There are five key areas where EDR and EPP technology isn’t suited to analyze behavior in applications, on servers or processes that occur during runtime.
Applications on Server/Workloads are fundamentally different than those running on devices. Applications running on your servers and workloads and those running on devices and laptops are fundamentally different. Users, purposes and performance requirements for these applications are also different and therefore require different means of protection.
Exploits targeting servers and workloads are also fundamentally different. Given the above, it stands to reason that attackers would use different methods in going after applications and workloads. Their methods are stealthier and have no trouble getting by endpoint tools – i.e., the same tools designed to protect endpoints are not equipped to handle exploits that target applications and workloads.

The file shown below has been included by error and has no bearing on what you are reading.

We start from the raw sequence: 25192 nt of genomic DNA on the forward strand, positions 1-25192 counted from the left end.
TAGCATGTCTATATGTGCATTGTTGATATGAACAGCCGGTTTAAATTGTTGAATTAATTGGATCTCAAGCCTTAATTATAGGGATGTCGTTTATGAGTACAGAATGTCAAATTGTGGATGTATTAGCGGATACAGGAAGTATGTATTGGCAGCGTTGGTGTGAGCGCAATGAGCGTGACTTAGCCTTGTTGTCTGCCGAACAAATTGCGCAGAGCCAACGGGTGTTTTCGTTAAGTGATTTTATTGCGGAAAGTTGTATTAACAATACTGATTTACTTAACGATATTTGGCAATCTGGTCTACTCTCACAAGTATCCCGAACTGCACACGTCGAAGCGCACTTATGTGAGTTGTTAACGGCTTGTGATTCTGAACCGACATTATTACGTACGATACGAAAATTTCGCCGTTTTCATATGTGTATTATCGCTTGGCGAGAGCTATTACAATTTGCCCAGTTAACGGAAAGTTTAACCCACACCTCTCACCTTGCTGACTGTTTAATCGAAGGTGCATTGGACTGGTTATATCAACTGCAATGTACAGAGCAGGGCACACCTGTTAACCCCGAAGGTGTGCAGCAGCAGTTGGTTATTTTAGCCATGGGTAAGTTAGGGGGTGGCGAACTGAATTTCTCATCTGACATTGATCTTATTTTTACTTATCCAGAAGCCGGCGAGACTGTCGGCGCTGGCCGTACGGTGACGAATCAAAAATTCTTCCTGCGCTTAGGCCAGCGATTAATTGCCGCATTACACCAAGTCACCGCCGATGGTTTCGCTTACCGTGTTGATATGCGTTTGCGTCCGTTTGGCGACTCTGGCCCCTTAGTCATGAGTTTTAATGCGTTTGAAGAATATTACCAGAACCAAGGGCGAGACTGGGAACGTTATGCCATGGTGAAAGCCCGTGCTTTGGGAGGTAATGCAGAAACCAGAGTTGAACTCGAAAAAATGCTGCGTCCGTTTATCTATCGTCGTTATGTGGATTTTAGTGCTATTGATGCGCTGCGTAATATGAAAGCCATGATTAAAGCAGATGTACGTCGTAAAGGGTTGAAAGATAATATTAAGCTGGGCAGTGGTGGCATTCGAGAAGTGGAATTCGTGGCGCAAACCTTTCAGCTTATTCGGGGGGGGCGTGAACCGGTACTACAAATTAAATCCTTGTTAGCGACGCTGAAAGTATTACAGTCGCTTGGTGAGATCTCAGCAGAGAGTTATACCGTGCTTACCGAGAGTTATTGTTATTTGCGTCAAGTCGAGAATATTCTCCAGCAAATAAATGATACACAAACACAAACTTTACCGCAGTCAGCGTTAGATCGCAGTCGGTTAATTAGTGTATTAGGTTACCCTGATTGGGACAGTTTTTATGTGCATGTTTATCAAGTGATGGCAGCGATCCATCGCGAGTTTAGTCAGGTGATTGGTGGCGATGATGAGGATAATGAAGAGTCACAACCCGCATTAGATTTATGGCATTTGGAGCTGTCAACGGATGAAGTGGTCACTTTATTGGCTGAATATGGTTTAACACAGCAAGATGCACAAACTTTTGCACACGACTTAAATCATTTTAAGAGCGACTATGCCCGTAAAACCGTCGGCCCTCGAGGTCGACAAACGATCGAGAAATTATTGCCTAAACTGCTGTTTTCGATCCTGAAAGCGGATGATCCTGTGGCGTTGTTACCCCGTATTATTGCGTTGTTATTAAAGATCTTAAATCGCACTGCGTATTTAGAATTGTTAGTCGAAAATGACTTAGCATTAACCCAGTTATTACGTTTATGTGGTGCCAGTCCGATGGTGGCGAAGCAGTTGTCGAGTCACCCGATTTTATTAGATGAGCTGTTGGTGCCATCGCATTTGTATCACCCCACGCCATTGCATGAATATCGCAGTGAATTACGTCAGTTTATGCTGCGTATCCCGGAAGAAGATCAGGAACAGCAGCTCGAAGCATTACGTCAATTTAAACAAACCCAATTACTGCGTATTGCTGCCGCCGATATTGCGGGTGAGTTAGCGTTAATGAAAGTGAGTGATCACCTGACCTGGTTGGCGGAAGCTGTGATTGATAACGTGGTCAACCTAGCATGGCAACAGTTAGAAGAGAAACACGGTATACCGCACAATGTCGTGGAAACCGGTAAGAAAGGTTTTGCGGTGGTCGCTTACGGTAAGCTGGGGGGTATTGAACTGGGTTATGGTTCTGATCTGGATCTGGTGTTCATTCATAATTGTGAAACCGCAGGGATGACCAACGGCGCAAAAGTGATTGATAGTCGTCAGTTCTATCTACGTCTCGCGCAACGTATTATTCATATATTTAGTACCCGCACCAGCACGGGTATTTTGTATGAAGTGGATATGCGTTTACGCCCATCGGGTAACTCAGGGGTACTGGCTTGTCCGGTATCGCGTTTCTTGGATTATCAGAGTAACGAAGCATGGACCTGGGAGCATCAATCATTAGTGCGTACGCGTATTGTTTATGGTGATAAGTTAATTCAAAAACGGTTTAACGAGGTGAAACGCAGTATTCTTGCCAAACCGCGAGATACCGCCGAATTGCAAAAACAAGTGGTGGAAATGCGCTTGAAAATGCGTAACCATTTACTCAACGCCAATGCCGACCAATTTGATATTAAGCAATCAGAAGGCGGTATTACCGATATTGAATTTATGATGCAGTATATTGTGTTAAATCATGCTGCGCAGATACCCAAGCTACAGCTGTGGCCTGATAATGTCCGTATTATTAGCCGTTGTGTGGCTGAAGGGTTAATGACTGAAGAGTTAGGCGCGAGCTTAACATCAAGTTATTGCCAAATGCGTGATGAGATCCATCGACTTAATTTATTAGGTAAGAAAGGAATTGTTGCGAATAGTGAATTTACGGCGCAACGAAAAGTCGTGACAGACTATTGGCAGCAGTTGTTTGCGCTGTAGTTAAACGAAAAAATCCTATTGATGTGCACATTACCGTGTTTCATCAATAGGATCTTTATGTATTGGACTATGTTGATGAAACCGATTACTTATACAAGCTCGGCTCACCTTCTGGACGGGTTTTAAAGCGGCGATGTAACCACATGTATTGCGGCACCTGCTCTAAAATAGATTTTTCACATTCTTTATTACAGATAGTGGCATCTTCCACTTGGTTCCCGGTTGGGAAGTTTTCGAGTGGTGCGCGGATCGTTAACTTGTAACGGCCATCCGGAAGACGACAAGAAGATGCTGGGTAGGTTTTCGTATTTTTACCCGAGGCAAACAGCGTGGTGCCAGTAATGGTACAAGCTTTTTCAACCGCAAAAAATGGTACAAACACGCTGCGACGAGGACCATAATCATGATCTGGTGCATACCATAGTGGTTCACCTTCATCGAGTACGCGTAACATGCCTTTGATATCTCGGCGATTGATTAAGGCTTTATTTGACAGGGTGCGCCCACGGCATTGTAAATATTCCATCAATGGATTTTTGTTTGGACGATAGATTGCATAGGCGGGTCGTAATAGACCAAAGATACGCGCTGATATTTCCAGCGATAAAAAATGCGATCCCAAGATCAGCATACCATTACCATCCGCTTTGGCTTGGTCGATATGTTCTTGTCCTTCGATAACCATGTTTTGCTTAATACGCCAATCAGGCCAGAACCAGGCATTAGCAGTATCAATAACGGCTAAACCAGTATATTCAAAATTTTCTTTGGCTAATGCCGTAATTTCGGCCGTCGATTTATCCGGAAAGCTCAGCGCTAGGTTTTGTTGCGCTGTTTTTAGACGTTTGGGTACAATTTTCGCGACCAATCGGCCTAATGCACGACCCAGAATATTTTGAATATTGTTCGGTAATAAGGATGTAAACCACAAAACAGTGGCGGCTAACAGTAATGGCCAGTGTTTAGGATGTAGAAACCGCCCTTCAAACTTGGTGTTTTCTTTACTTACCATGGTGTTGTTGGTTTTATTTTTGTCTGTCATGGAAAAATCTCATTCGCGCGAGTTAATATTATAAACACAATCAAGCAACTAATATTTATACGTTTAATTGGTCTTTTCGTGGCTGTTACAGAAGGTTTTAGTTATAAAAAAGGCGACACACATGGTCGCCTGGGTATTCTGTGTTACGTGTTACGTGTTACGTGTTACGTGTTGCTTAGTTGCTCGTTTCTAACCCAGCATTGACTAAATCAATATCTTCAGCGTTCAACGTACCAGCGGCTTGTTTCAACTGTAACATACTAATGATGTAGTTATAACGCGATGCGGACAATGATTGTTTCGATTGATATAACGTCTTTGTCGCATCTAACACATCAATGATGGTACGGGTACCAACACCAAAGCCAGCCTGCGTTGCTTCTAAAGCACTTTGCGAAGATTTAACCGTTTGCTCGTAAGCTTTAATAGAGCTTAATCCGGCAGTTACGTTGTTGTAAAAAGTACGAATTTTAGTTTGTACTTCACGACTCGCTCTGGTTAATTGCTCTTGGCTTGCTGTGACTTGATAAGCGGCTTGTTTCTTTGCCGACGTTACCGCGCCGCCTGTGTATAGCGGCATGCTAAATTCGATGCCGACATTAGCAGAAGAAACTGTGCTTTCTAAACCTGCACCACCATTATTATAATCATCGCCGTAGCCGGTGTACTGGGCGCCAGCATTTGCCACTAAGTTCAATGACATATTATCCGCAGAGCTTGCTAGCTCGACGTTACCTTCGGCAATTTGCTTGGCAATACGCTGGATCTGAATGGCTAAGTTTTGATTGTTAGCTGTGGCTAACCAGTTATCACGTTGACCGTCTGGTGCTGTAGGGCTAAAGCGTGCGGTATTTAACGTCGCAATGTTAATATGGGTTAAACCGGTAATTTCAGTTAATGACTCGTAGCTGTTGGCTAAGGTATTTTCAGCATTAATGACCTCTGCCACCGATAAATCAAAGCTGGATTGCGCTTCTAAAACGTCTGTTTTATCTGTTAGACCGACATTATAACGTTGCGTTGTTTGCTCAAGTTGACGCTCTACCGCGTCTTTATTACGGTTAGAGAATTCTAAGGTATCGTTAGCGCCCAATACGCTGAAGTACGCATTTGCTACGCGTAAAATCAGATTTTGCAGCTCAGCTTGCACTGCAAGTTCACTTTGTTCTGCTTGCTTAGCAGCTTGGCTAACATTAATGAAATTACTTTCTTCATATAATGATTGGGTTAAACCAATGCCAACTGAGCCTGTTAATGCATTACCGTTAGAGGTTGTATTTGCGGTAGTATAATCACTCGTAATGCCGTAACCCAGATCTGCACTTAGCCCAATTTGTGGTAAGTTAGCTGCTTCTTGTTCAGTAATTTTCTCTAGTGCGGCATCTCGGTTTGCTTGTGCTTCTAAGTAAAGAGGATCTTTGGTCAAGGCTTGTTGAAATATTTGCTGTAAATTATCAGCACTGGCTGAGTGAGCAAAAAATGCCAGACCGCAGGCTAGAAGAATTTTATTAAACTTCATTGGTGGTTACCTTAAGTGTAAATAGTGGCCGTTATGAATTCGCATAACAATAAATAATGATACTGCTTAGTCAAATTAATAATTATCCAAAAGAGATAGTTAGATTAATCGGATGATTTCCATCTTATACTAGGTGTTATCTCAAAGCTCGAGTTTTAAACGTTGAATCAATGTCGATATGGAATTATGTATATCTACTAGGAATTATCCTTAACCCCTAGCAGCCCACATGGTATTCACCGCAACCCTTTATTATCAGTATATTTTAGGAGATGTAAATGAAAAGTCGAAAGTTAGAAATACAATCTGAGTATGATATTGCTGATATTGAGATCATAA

The blacklisting model is old and doesn’t scale. Blacklisting has been around for a long time but it’s become obsolete because it can no longer keep up with today’s threats. In the infinite universe of potential malware, finding everything bad and blocking it before an attack happens is not realistically possible. It’s an approach that by definition always runs behind current threats.
Reactive security models always fall behind. Most security tools operate in reactive mode. When EDR tools see something suspicious, they might run some algorithms to try to analyze the activity. If external analysis determines that the activity is bad, the hope is next time the tools will be able to stop it. But that is too slow for organizations. It puts them always in reactive mode – too little, too late. Aware they are always being tracked, attackers are constantly morphing and changing their techniques to escape detection.
Advanced exploits today bypass EDR security tools. All of these areas together demonstrate the ways in which EDR solutions cannot protect applications and systems from the kinds of obfuscated code used in advanced attacks. The failure to address this risk can be catastrophic, as we recently saw in the December 2020 SolarWinds attack.